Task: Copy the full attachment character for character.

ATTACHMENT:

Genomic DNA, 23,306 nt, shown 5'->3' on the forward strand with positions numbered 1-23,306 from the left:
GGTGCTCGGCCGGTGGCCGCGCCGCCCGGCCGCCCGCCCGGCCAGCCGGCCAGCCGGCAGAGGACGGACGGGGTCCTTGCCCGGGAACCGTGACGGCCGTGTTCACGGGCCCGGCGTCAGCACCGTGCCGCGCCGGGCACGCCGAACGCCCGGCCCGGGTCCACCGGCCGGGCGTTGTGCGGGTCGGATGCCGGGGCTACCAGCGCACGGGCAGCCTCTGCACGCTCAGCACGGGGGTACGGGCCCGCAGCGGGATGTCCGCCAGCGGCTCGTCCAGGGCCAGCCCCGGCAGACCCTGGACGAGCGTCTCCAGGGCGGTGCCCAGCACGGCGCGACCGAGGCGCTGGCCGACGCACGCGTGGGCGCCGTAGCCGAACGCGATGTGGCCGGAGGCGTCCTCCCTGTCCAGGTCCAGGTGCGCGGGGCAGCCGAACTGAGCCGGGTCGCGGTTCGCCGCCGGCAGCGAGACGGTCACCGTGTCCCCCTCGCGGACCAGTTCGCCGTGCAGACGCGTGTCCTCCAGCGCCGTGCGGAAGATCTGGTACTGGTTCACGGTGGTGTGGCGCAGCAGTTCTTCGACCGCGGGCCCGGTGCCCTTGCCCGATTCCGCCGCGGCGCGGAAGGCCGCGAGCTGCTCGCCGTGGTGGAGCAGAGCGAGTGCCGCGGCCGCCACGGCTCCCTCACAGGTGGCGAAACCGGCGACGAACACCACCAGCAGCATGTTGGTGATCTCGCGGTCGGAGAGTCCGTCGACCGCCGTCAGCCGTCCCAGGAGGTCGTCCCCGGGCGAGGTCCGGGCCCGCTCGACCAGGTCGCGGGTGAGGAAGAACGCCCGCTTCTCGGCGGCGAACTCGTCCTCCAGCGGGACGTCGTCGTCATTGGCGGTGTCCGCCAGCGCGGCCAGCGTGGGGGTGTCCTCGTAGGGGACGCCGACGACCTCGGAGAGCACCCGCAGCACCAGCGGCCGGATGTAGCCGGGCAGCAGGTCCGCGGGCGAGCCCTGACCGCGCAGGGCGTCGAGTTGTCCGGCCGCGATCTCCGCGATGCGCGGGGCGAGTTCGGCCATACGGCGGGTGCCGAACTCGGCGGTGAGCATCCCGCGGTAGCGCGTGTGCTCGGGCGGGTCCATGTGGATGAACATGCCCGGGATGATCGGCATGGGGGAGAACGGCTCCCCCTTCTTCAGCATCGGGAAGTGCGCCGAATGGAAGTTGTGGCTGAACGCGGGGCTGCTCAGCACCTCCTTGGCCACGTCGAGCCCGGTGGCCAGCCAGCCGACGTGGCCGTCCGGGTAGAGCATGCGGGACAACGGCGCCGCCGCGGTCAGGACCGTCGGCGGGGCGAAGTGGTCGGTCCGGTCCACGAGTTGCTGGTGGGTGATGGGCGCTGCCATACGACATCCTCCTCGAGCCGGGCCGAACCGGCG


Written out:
Genomic DNA, 23,306 nt, shown 5'->3' on the forward strand with positions numbered 1-23,306 from the left:
GGTGCTCGGCCGGTGGCCGCGCCGCCCGGCCGCCCGCCCGGCCAGCCGGCCAGCCGGCAGAGGACGGACGGGGTCCTTGCCCGGGAACCGTGACGGCCGTGTTCACGGGCCCGGCGTCAGCACCGTGCCGCGCCGGGCACGCCGAACGCCCGGCCCGGGTCCACCGGCCGGGCGTTGTGCGGGTCGGATGCCGGGGCTACCAGCGCACGGGCAGCCTCTGCACGCTCAGCACGGGGGTACGGGCCCGCAGCGGGATGTCCGCCAGCGGCTCGTCCAGGGCCAGCCCCGGCAGACCCTGGACGAGCGTCTCCAGGGCGGTGCCCAGCACGGCGCGACCGAGGCGCTGGCCGACGCACGCGTGGGCGCCGTAGCCGAACGCGATGTGGCCGGAGGCGTCCTCCCTGTCCAGGTCCAGGTGCGCGGGGCAGCCGAACTGAGCCGGGTCGCGGTTCGCCGCCGGCAGCGAGACGGTCACCGTGTCCCCCTCGCGGACCAGTTCGCCGTGCAGACGCGTGTCCTCCAGCGCCGTGCGGAAGATCTGGTACTGGTTCACGGTGGTGTGGCGCAGCAGTTCTTCGACCGCGGGCCCGGTGCCCTTGCCCGATTCCGCCGCGGCGCGGAAGGCCGCGAGCTGCTCGCCGTGGTGGAGCAGAGCGAGTGCCGCGGCCGCCACGGCTCCCTCACAGGTGGCGAAACCGGCGACGAACACCACCAGCAGCATGTTGGTGATCTCGCGGTCGGAGAGTCCGTCGACCGCCGTCAGCCGTCCCAGGAGGTCGTCCCCGGGCGAGGTCCGGGCCCGCTCGACCAGGTCGCGGGTGAGGAAGAACGCCCGCTTCTCGGCGGCGAACTCGTCCTCCAGCGGGACGTCGTCGTCATTGGCGGTGTCCGCCAGCGCGGCCAGCGTGGGGGTGTCCTCGTAGGGGACGCCGACGACCTCGGAGAGCACCCGCAGCACCAGCGGCCGGATGTAGCCGGGCAGCAGGTCCGCGGGCGAGCCCTGACCGCGCAGGGCGTCGAGTTGTCCGGCCGCGATCTCCGCGATGCGCGGGGCGAGTTCGGCCATACGGCGGGTGCCGAACTCGGCGGTGAGCATCCCGCGGTAGCGCGTGTGCTCGGGCGGGTCCATGTGGATGAACATGCCCGGGATGATCGGCATGGGGGAGAACGGCTCCCCCTTCTTCAGCATCGGGAAGTGCGCCGAATGGAAGTTGTGGCTGAACGCGGGGCTGCTCAGCACCTCCTTGGCCACGTCGAGCCCGGTGGCCAGCCAGCCGACGTGGCCGTCCGGGTAGAGCATGCGGGACAACGGCGCCGCCGCGGTCAGGACCGTCGGCGGGGCGAAGTGGTCGGTCCGGTCCACGAGTTGCTGGTGGGTGATGGGCGCTGCCATACGACATCCTCCTCGAGCCGGGCCGAACCGGCG